Uneasy, I turn to face the ocean.  Intuition leads me to a spot in the middle of the street.  Something catches my ear.   I think I hear a small voice, muffled under two walls.  A rescuer is walking lightly across the top of the leaning one. I could see the one caving under his weight.  Plaster raining down.  The voice in my soul urges haste.  Hurrying over, I yell in Spanish, "no se muevan la pared va a caerse!"  The worker stops and inches his way back down.  In my limited Spanish, I frantically point under the wall.  He gets that I heard a voice.  Yelling for more help.  We all begin to move what we could.  Sounds of pain reaches us.  We cheer and begin shouting reassurances.  

I find the body of an adult male first.  Rolling him out of the way, I find her.  Maybe six years old?  I recognize her.  She was in the same shop, yesterday, with her dad.  They were buying her big brother a gorra azul.  His old baseball cap was too dirty.  I happened to be buying my best friend a Chupallas to use as a beach hat.  We talked briefly.  Both her and father teasing me for being country.

"Me llamo Miri.  Me recuerdas? Como te llamas?"  She grins and winces.  Her front teeth are missing.  I wonder if she'll get them for Christmas.  I try to smile, realizing that's an American thing.  Then my tears threaten to come.  Her legs are wrong.  She's broken, barely alive.  I doubt she'll see tomorrow.  I want to move her, but I'm afraid until she whispers, "Por favor, queiro ver el sol." 

A rescuer taps me on the shoulder.  Our faces show our agreement of the situation.  I lift her, she whimpers a little in pain, her legs dangle useless over my arms.  Her chest doesn't rise much with breath.  She raises her hand, in it is her brother's blue baseball cap.  I remember, they were to give it to him when they returned home. . .today!  My tears fall freely now, I have my gift safe in the van.  

I walk her to the place in the road where I first heard her.  The afternoon sun is brillant.  My crew has been filming the whole time.  I feel rage at the intrusive cameras.  Turning my back to them.  I sit with her in my arms. Eyes flutter open, hazel, fringed with black.  Eyes that will soon see God.  I tenderly stroke her face, moving her hair off her face.  Her parched lips move, I lean forward, she presses her brother's cap into my hand.  At her last whisper, I lean back and let the sunlight touch her face.  She sighs.  Happiness, relief and stillness become her death mask.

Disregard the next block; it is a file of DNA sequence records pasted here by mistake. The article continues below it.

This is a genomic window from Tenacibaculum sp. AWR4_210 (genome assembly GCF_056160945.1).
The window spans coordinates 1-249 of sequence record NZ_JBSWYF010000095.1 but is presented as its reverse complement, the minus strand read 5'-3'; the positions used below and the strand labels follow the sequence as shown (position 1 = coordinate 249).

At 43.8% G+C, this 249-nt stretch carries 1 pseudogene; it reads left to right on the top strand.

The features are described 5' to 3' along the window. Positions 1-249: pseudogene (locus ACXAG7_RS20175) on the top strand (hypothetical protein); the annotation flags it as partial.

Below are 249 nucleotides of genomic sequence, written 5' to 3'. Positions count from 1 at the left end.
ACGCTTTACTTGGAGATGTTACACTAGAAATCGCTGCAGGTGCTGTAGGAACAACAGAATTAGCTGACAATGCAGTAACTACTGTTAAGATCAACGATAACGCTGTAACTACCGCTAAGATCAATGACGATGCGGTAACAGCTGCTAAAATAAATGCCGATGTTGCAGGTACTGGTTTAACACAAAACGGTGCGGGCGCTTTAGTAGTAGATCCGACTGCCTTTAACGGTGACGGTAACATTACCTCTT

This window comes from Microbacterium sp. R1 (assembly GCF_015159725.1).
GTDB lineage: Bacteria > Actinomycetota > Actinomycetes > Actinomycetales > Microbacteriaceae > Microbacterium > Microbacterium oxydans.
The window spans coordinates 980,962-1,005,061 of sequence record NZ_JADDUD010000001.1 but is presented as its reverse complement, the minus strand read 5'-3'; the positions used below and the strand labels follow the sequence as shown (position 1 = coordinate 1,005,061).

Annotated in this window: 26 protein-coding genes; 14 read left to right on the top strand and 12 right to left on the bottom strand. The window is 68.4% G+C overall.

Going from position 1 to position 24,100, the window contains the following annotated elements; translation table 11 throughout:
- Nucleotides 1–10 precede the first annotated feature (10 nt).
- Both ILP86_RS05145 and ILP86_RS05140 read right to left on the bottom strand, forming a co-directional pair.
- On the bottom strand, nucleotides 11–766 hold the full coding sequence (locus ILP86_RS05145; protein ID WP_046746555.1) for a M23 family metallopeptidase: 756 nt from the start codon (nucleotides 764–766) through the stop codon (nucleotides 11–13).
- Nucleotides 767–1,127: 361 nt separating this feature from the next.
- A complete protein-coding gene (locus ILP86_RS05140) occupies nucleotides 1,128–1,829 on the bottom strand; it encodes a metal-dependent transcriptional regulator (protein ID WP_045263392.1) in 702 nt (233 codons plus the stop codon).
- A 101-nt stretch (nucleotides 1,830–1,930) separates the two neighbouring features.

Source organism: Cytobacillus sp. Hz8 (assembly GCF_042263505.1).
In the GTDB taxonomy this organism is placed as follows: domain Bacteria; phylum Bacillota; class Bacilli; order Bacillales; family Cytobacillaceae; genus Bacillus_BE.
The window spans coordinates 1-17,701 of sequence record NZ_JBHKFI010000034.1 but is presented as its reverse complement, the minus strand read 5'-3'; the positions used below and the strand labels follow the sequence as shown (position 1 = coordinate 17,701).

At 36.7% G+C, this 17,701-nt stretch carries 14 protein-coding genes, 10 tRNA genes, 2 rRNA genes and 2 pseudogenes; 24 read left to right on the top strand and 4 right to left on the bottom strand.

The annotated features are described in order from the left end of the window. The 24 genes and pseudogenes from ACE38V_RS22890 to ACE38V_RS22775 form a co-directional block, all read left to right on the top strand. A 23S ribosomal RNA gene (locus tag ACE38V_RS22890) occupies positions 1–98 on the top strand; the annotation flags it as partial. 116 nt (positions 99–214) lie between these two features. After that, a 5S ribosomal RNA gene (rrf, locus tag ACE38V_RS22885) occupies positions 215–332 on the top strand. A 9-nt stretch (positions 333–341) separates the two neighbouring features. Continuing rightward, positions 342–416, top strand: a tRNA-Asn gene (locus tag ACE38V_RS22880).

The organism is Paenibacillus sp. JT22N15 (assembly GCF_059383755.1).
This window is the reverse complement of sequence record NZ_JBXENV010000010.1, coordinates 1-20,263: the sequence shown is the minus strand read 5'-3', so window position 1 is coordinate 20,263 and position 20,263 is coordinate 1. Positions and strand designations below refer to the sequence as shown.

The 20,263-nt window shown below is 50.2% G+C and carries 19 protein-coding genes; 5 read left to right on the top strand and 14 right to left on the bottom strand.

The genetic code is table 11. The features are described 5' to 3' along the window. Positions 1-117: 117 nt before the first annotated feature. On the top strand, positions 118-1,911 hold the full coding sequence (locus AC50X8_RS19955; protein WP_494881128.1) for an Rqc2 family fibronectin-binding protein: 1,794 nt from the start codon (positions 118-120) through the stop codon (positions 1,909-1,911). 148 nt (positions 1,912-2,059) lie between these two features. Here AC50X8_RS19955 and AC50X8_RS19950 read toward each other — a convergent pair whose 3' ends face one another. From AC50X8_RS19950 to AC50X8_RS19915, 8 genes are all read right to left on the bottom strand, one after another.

"She never gave me her name."  Cassie grabs my hands across the table.  We're both weeping, my heart melting into emotion.  "She said, as she handed me the hat, 'Gracias, Senora, no quiero morir en la oscuridad.  Thank you, I didn't want to die in the dark.'"

Your Band

Music takes you away from me
the louder it plays, the further you go
When it ends. . .what then?
You return, content
reeking of smoke, stale sweat
other girl's scent
And I'm at home alone
babies asleep
tears unshed
sleepless in a huge bed
The times you return 
are never the same
But you return
to me
my eager embrace
inspite of an accusatory face
I welcome you
love, relief and now
I can sleep
feel safe
until the next time
you go
and then once again

Saturday, March 6, 2010

All the Same

It all sounds the same 
in the end
serious reflection
the stylized retell
the vocabulary
may differ
the stories are mine 
and they are yours
how you know me so well
I am you or are you me
time will show 
as we end 
our lives
in the same way
taking our last breath
of Earth's

Thursday, March 4, 2010

No Corruption of Evidence

I wait
a bullfrog
in pond muck
clear golden eyes

I know
he's the fly
drawn to death's
to prove life
he buzzes close
tempting fates

air currents
alert the prosecuter
the defendant 
is guilty

The stillness
of stagnant waters
bubble gum pink
lashes out
lightening quick
delivers the sentence

life for a life

and no
of evidence

Tuesday, March 2, 2010


Your rage 
injures me
my pain
poisons you
We shouldn't
be together

I cry constantly
you leave
The knife 
is buried

My rage
injures you
Your pain
poisons me
We shouldn't
be together

You snarl
I weep
The arrows
straight through

We killed
so slowly
Love died
so ugly
and yet,
we stayed